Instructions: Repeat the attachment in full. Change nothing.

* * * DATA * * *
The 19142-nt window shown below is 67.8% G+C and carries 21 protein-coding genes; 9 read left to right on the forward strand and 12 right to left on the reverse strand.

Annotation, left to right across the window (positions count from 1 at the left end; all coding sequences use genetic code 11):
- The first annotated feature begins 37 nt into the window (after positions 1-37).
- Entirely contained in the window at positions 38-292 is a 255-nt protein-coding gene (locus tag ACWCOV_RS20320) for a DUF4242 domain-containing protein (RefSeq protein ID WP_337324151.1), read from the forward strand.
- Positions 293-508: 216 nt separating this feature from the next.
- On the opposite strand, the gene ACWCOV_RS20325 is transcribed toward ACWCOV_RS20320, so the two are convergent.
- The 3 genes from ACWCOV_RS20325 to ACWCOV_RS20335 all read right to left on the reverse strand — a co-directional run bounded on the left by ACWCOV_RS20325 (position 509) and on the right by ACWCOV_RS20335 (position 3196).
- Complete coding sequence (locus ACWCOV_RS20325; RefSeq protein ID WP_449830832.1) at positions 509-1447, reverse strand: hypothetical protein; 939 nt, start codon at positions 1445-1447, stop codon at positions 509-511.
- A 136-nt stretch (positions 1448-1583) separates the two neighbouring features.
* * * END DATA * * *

The 19142-nt window shown below is 67.8% G+C and carries 21 protein-coding genes; 9 read left to right on the forward strand and 12 right to left on the reverse strand.

Annotation, left to right across the window (positions count from 1 at the left end; all coding sequences use genetic code 11):
- The first annotated feature begins 37 nt into the window (after positions 1-37).
- Entirely contained in the window at positions 38-292 is a 255-nt protein-coding gene (locus tag ACWCOV_RS20320) for a DUF4242 domain-containing protein (RefSeq protein ID WP_337324151.1), read from the forward strand.
- Positions 293-508: 216 nt separating this feature from the next.
- On the opposite strand, the gene ACWCOV_RS20325 is transcribed toward ACWCOV_RS20320, so the two are convergent.
- The 3 genes from ACWCOV_RS20325 to ACWCOV_RS20335 all read right to left on the reverse strand — a co-directional run bounded on the left by ACWCOV_RS20325 (position 509) and on the right by ACWCOV_RS20335 (position 3196).
- Complete coding sequence (locus ACWCOV_RS20325; RefSeq protein ID WP_449830832.1) at positions 509-1447, reverse strand: hypothetical protein; 939 nt, start codon at positions 1445-1447, stop codon at positions 509-511.
- A 136-nt stretch (positions 1448-1583) separates the two neighbouring features.